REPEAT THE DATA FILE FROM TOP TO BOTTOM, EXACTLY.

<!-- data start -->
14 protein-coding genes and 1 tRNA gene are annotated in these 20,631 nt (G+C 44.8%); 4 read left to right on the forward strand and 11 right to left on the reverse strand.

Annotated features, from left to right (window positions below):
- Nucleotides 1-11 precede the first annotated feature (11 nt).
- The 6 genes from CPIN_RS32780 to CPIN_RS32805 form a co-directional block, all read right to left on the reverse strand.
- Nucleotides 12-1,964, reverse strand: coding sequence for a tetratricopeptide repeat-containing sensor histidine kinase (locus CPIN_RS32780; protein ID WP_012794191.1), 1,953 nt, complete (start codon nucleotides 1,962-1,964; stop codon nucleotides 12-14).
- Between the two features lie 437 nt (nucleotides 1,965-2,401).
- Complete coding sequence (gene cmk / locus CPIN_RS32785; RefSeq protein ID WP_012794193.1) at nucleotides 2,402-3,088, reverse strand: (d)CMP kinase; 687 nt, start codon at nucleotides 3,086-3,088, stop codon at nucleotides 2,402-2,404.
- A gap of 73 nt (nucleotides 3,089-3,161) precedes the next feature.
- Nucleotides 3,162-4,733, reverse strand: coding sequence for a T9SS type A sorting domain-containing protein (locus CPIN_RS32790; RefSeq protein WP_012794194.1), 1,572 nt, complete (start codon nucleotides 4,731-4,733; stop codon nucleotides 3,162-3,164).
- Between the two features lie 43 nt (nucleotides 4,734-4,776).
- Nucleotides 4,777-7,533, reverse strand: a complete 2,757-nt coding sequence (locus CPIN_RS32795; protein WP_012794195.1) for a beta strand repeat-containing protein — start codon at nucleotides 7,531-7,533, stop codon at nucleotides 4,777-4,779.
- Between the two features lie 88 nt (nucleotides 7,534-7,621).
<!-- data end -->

14 protein-coding genes and 1 tRNA gene are annotated in these 20,631 nt (G+C 44.8%); 4 read left to right on the forward strand and 11 right to left on the reverse strand.

Annotated features, from left to right (window positions below):
- Nucleotides 1-11 precede the first annotated feature (11 nt).
- The 6 genes from CPIN_RS32780 to CPIN_RS32805 form a co-directional block, all read right to left on the reverse strand.
- Nucleotides 12-1,964, reverse strand: coding sequence for a tetratricopeptide repeat-containing sensor histidine kinase (locus CPIN_RS32780; protein ID WP_012794191.1), 1,953 nt, complete (start codon nucleotides 1,962-1,964; stop codon nucleotides 12-14).
- Between the two features lie 437 nt (nucleotides 1,965-2,401).
- Complete coding sequence (gene cmk / locus CPIN_RS32785; RefSeq protein ID WP_012794193.1) at nucleotides 2,402-3,088, reverse strand: (d)CMP kinase; 687 nt, start codon at nucleotides 3,086-3,088, stop codon at nucleotides 2,402-2,404.
- A gap of 73 nt (nucleotides 3,089-3,161) precedes the next feature.
- Nucleotides 3,162-4,733, reverse strand: coding sequence for a T9SS type A sorting domain-containing protein (locus CPIN_RS32790; RefSeq protein WP_012794194.1), 1,572 nt, complete (start codon nucleotides 4,731-4,733; stop codon nucleotides 3,162-3,164).
- Between the two features lie 43 nt (nucleotides 4,734-4,776).
- Nucleotides 4,777-7,533, reverse strand: a complete 2,757-nt coding sequence (locus CPIN_RS32795; protein WP_012794195.1) for a beta strand repeat-containing protein — start codon at nucleotides 7,531-7,533, stop codon at nucleotides 4,777-4,779.
- Between the two features lie 88 nt (nucleotides 7,534-7,621).